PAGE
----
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A latchable high-pressure thermohydraulic valve actuator
Uppsala University, Disciplinary Domain of Science and Technology, Technology, Department of Engineering Sciences, Microsystems Technology.
Uppsala University, Disciplinary Domain of Science and Technology, Technology, Department of Engineering Sciences, Microsystems Technology. (ÅSTC)
Uppsala University, Disciplinary Domain of Science and Technology, Technology, Department of Engineering Sciences, Microsystems Technology. (ÅSTC)
Uppsala University, Disciplinary Domain of Science and Technology, Technology, Department of Engineering Sciences, Microsystems Technology.
2012 (English)In: Sensors and Actuators A-Physical, ISSN 0924-4247, E-ISSN 1873-3069, Vol. 188, 292-297 p.Article in journal (Refereed) Published
Abstract [en]

This work presents a latchable thermohydraulic microactuator for use in high-pressure valves, e.g. for oceanic sampling in missions of long duration. Mounted on a miniature submersible, it can be used in confined spaces to explore previously unreachable environments. However, the device can be used in any high-pressure application where long duration open and/or closed valve states are required, and power consumption is an issue. The actuator is fabricated using standard batch-processes as photochemical machining, wet etching and photolithography. The actuation and latching mechanisms are both thermohydraulic, using solid-to-liquid phase transition of paraffin for actuation and of a low melting point alloy for latching. Focus of this work is on the endurance of the actuator to facilitate a bistable valve. The actuator managed to keep a deflected position for almost 50 hours to the load equivalent to 1.8 MPa applied pressure, after which the experiment was aborted. No pressure dependence was discovered in the latching losses, i.e. the difference in deflection before and after the actuator is powered off. Furthermore, the effect of intermixing of paraffin and the low melting point alloy was evaluated.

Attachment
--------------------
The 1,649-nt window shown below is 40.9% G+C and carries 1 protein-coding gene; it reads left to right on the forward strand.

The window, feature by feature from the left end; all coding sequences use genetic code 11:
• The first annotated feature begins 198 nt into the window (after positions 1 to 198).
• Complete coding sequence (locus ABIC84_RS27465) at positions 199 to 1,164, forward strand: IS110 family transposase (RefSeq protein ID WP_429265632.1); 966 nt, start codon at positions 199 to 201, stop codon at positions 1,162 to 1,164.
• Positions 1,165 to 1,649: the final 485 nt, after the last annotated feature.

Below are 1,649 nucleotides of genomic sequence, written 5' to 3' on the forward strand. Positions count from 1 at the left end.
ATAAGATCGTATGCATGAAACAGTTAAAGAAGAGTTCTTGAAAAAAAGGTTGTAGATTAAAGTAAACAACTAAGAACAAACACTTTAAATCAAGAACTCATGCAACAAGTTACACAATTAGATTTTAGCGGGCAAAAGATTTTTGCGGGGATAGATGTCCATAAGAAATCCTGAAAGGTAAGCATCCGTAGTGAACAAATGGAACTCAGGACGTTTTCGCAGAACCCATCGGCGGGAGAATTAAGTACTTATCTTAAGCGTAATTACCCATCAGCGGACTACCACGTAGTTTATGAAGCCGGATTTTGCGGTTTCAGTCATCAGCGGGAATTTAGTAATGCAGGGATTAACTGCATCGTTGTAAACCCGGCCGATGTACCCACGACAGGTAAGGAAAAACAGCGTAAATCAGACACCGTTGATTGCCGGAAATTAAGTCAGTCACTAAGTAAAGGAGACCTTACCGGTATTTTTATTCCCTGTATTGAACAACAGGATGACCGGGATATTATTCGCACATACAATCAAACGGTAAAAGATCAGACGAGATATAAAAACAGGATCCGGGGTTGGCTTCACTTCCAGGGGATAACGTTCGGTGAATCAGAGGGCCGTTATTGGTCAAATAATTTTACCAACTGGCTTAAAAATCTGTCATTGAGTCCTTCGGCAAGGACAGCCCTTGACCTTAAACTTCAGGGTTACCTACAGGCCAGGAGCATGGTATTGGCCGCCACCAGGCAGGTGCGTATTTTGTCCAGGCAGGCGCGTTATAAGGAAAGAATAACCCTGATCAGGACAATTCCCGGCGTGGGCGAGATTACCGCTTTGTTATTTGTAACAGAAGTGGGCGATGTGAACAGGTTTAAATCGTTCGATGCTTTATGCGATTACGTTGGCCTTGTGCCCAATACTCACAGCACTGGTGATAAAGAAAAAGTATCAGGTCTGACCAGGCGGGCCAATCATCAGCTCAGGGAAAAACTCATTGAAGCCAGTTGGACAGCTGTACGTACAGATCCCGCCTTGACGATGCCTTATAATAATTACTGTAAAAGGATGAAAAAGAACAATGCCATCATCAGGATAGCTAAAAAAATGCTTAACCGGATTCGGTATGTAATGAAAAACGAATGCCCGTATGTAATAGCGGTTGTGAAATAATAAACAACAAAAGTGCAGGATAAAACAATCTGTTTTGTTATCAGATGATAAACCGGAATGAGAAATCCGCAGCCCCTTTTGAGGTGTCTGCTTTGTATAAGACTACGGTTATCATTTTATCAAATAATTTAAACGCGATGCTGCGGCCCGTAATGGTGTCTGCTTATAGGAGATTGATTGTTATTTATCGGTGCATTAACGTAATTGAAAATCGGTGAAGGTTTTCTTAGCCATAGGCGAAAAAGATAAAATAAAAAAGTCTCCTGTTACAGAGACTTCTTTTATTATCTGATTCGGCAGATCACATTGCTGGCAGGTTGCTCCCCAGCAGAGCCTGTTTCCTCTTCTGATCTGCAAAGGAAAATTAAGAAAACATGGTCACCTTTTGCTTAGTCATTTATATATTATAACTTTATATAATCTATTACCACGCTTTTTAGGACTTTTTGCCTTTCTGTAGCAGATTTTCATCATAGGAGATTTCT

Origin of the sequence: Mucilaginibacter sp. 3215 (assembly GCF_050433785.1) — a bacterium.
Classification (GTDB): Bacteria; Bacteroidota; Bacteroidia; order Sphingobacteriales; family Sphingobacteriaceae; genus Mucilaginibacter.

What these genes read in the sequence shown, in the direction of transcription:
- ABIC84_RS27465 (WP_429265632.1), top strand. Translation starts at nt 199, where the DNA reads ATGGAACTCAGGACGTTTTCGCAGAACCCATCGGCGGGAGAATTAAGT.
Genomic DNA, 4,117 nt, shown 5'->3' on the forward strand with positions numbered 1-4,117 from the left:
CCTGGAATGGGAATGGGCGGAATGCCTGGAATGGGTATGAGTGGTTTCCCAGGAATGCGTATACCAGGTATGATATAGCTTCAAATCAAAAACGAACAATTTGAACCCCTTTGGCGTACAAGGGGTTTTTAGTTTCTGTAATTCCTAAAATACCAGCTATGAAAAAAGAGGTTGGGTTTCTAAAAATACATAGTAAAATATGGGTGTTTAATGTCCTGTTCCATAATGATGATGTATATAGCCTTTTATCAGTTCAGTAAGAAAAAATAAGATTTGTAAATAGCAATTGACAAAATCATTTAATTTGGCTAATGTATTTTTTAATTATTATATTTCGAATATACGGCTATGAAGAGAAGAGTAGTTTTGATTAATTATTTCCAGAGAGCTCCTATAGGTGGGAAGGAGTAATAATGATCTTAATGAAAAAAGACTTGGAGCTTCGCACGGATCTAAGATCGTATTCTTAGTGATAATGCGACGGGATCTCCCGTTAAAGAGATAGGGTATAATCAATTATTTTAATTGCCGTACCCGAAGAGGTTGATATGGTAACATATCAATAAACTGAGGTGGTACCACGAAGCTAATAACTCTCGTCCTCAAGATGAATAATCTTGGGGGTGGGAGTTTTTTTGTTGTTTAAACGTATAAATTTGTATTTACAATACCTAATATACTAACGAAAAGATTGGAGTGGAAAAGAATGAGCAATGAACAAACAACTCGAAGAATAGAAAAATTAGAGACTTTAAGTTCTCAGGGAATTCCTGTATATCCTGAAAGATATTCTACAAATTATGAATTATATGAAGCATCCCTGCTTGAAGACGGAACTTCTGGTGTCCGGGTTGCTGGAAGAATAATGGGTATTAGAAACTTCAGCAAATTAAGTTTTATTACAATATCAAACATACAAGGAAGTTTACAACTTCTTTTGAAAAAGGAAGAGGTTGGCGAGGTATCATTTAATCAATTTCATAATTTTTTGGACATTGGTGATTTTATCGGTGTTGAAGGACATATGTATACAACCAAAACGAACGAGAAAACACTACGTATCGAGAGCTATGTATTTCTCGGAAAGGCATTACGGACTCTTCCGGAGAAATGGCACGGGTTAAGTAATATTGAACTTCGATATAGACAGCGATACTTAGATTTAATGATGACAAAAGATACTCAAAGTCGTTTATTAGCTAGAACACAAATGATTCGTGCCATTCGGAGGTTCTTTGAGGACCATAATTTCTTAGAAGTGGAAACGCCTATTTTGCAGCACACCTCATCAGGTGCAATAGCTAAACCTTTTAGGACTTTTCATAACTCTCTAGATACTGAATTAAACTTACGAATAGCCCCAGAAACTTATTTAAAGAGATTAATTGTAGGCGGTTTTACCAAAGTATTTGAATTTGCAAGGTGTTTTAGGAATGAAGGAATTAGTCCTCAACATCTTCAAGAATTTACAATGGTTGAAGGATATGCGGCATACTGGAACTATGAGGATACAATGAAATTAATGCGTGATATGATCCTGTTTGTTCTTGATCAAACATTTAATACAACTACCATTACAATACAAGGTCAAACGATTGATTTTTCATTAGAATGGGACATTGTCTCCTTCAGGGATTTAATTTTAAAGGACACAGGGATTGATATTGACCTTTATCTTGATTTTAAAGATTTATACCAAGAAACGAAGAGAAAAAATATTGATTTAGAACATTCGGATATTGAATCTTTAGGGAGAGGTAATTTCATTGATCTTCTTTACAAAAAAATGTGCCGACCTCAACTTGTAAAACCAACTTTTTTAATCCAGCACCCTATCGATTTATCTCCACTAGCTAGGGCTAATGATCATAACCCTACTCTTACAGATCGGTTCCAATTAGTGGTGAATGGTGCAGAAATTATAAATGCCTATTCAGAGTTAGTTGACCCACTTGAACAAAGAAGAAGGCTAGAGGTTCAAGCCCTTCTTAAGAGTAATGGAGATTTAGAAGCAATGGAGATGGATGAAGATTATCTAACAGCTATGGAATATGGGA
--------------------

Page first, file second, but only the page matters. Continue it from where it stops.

Place, publisher, year, edition, pages
Elsevier, 2012. Vol. 188, 292-297 p.
Keyword [en]
Fluid control, Bistable, Steel, Actuator, Paraffin, Low melting point alloy
National Category
Engineering and Technology
Research subject
Engineering Science with specialization in Microsystems Technology
Identifiers
URN: urn:nbn:se:uu:diva-171755DOI: 10.1016/j.sna.2011.11.027ISI: 000312692500039OAI: oai:DiVA.org:uu-171755DiVA: diva2:512251
Conference
The 16th International Conference on Solid-State Sensors, Actuators and Microsystems, 5-9 June, 2011, Beijing, CHINA
Available from: 2012-03-27 Created: 2012-03-27 Last updated: 2017-12-07Bibliographically approved
In thesis
1. Microsystems Technology for Underwater Vehicle Applications
Open this publication in new window or tab >>Microsystems Technology for Underwater Vehicle Applications
2012 (English)Doctoral thesis, comprehensive summary (Other academic)
Abstract [en]

The aim of this thesis work has been to investigate how miniaturization, such as microsystems technology, can potentially increase the scientific throughput in exploration of hard-to-reach underwater environments, such as the subglacial lakes of Antarctica, or other challenging environments, including cave systems and wrecks. A number of instruments and subsystems applicable to miniature submersibles have been developed and studied, and their potential to provide a high functionality density for size-restricted exploration platforms has been assessed.

To provide an onboard camera system with measurement capabilities, simulation and design tools for diffractive optics were developed, and microoptics realized to project reference patterns onto objects to reveal their topography. The influence of murky water on the measurement accuracy was also studied.

For longer-range mapping of the surroundings, and under conditions with even less visibility, the performance of a very small, high-frequency side-scanning sonar was investigated using extensive modeling and physical testing. In particular, the interference on the acoustic beam from tight mounting in a hull was investigated. A range in excess of 30 m and centimeter resolution were obtained.

Besides these systems, which can be used to navigate and map environments, a two-dimensional, thermal sensor for minute flows was developed. Measuring speed and direction of water flows, this sensor can aid in the general classification of the environment and also monitor the submersible’s movement. As the flow of waters in subglacial lakes is estimated to be minute, the detection limit and sensitivity were investigated.